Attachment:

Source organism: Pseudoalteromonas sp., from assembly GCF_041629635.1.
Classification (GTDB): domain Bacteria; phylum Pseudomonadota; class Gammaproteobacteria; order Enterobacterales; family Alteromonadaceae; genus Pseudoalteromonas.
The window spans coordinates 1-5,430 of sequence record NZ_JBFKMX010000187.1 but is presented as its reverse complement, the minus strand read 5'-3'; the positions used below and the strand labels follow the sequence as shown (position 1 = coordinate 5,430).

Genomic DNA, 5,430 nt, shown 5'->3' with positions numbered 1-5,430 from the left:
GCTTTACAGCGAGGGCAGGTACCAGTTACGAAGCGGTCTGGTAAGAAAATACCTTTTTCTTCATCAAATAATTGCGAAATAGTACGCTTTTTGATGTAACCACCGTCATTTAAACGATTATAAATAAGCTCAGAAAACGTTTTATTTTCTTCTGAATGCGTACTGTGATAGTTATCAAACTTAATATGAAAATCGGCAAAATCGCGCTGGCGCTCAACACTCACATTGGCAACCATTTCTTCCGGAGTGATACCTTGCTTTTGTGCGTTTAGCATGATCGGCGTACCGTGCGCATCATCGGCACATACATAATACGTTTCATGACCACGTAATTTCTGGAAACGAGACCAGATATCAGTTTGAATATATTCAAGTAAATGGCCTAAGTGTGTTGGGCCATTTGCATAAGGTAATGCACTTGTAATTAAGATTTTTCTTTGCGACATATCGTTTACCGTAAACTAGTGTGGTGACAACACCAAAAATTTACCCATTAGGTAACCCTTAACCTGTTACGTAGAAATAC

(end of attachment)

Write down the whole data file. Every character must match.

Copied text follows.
Source organism: Pseudoalteromonas sp., from assembly GCF_041629635.1.
Classification (GTDB): domain Bacteria; phylum Pseudomonadota; class Gammaproteobacteria; order Enterobacterales; family Alteromonadaceae; genus Pseudoalteromonas.
The window spans coordinates 1-5,430 of sequence record NZ_JBFKMX010000187.1 but is presented as its reverse complement, the minus strand read 5'-3'; the positions used below and the strand labels follow the sequence as shown (position 1 = coordinate 5,430).

Genomic DNA, 5,430 nt, shown 5'->3' with positions numbered 1-5,430 from the left:
GCTTTACAGCGAGGGCAGGTACCAGTTACGAAGCGGTCTGGTAAGAAAATACCTTTTTCTTCATCAAATAATTGCGAAATAGTACGCTTTTTGATGTAACCACCGTCATTTAAACGATTATAAATAAGCTCAGAAAACGTTTTATTTTCTTCTGAATGCGTACTGTGATAGTTATCAAACTTAATATGAAAATCGGCAAAATCGCGCTGGCGCTCAACACTCACATTGGCAACCATTTCTTCCGGAGTGATACCTTGCTTTTGTGCGTTTAGCATGATCGGCGTACCGTGCGCATCATCGGCACATACATAATACGTTTCATGACCACGTAATTTCTGGAAACGAGACCAGATATCAGTTTGAATATATTCAAGTAAATGGCCTAAGTGTGTTGGGCCATTTGCATAAGGTAATGCACTTGTAATTAAGATTTTTCTTTGCGACATATCGTTTACCGTAAACTAGTGTGGTGACAACACCAAAAATTTACCCATTAGGTAACCCTTAACCTGTTACGTAGAAATAC